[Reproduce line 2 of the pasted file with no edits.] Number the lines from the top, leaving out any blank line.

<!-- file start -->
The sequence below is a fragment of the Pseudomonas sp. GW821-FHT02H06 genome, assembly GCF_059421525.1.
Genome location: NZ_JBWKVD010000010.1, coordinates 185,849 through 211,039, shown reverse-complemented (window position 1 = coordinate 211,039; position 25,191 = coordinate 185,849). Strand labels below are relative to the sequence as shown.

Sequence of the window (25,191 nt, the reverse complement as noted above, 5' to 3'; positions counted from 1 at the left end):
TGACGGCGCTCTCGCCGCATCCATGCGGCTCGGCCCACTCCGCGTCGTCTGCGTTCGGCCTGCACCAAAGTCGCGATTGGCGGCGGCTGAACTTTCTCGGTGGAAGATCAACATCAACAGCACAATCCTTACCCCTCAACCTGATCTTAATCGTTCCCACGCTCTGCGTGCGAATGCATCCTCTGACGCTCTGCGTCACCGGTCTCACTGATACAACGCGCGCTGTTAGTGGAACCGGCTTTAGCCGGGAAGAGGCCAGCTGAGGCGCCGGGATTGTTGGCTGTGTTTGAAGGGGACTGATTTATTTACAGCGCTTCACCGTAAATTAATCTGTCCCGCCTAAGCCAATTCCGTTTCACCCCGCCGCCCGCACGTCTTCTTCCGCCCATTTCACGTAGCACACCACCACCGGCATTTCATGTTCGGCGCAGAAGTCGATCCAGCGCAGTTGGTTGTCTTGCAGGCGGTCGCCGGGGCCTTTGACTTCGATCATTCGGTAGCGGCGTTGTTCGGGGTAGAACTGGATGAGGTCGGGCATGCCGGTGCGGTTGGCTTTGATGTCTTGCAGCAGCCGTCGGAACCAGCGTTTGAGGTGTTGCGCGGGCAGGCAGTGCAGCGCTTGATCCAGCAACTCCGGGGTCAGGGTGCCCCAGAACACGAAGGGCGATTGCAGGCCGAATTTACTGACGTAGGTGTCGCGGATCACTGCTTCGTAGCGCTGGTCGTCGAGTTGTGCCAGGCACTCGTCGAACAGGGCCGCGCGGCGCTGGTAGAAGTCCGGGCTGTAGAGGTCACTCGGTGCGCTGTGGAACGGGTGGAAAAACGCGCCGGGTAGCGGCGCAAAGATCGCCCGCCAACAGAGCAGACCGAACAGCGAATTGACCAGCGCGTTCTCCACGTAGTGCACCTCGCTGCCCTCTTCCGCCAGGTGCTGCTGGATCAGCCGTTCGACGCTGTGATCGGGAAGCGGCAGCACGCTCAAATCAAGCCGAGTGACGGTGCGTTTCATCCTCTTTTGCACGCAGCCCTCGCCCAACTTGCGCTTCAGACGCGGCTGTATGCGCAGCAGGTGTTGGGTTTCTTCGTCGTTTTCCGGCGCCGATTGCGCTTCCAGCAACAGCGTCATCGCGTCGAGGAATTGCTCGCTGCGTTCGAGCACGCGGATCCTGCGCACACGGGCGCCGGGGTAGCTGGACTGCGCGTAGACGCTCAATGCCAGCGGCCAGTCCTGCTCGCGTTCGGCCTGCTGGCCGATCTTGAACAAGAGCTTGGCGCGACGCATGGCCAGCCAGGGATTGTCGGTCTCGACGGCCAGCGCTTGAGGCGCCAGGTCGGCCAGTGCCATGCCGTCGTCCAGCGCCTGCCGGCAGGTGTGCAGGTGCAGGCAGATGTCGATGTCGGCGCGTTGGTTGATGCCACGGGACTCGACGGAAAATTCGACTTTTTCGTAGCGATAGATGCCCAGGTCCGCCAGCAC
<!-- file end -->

Genome location: NZ_JBWKVD010000010.1, coordinates 185,849 through 211,039, shown reverse-complemented (window position 1 = coordinate 211,039; position 25,191 = coordinate 185,849). Strand labels below are relative to the sequence as shown.